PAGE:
Advantages of Using Stainless Steel in Manufacturing

Stainless steel is one of the very rare manufacturing materials which are absolute in their usefulness. The alloy is certainly not universally suitable or even recommended for all types of manufacturing of course, but when stainless steel is indeed a good option, chances are that it’s also the best option. To elaborate more on that, let’s look through the main advantages of using stainless steel in manufacturing. 

It’s the Strongest, Practical Material Available for Large-Scale Manufacturing 

A handful of materials do exist that are hundreds of times stronger than stainless steel, but none of them are as practically useable or available as stainless steel. These are either too expensive, too heavy, too malleable, or too rare for any manufacturer to consider them as practical alternatives to stainless steel for large-scale manufacturing. 

We cannot manufacture heavy industrial machinery or construction rods with graphene, carbyne, or ionsdaleite. Titanium alloy can at times be the better option for sure, but it’s still too expensive, as well as being difficult to mold for manufacturers to consider it as a proper alternative. That may or may not change in the future, but stainless steel is the strongest material in manufacturing for now considering the dual aspects of availability and practicality. 

Stainless Steel is Highly Resistant to Corrosion 

Carbon steel is the weakest and “purest” variant of steel, as it’s basically what you get from metallurgically bonding carbon to iron. Despite being significantly stronger, durable, and corrosion resistant than base iron, plain steel (carbon steel) is still highly susceptible to corrosion. 

However, that changes after the passivation of stainless steel, which is the process that turns plain steel into stainless steel by bonding it with an ultrathin layer of chromium. Post passivation, stainless steel gains massive resistance to corrosion, making it the best known sturdy material for manufacturing industrial cleaning and sanitization equipment.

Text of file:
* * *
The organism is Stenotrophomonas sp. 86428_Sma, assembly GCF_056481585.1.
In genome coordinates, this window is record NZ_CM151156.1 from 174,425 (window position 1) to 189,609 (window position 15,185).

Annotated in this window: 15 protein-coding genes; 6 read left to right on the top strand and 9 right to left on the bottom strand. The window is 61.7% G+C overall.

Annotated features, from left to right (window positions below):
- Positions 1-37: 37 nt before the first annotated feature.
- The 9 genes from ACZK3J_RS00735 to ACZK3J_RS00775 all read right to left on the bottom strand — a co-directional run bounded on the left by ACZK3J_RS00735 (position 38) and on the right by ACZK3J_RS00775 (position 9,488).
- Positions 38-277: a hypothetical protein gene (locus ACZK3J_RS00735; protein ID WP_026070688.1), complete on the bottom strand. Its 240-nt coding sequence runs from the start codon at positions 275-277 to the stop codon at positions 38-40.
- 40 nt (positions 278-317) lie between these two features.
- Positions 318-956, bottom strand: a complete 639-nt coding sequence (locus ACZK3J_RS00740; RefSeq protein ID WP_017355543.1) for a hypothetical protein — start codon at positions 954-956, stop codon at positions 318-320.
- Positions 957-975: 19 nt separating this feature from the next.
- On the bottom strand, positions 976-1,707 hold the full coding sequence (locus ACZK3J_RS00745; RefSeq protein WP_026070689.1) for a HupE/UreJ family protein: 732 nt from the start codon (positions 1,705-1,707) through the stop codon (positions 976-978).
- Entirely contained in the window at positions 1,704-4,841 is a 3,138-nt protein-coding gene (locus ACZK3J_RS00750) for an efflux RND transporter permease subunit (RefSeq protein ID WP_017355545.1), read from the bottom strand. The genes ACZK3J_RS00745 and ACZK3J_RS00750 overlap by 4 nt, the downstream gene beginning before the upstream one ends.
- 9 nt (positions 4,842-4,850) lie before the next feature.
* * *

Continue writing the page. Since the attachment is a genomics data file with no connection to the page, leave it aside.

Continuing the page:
Stainless Steel is Low Maintenance by Default 

To understand why stainless-steel products are low maintenance, we only need to take a look back at two of the alloy’s previously mentioned advantages. Stainless steel does not corrode easily and it’s one of the strongest manufacturing materials available. This means any product manufactured from stainless steel will also be sturdy and durable from a mechanical standpoint. Consequently, metallic industrial equipment last longest when they are made from stainless steel. For manufacturers, using high quality stainless steel automatically earns them a seal of quality that no other material can match right now. 

It should be noted that using aluminum alloys in manufacturing instead of stainless steel is cheaper and the resulting product will also be significantly lighter. However, unless there is a justifiable, long term advantage to using the lighter metal, stainless steel is still the better option for manufacturing heavy industrial equipment. 

Aluminum is nowhere near as durable or corrosion resistant as stainless steel. Companies that work in food processing, agriculture, sanitation, and manufacturing, know enough to invest in equipment that would last much longer with a higher quality assurance.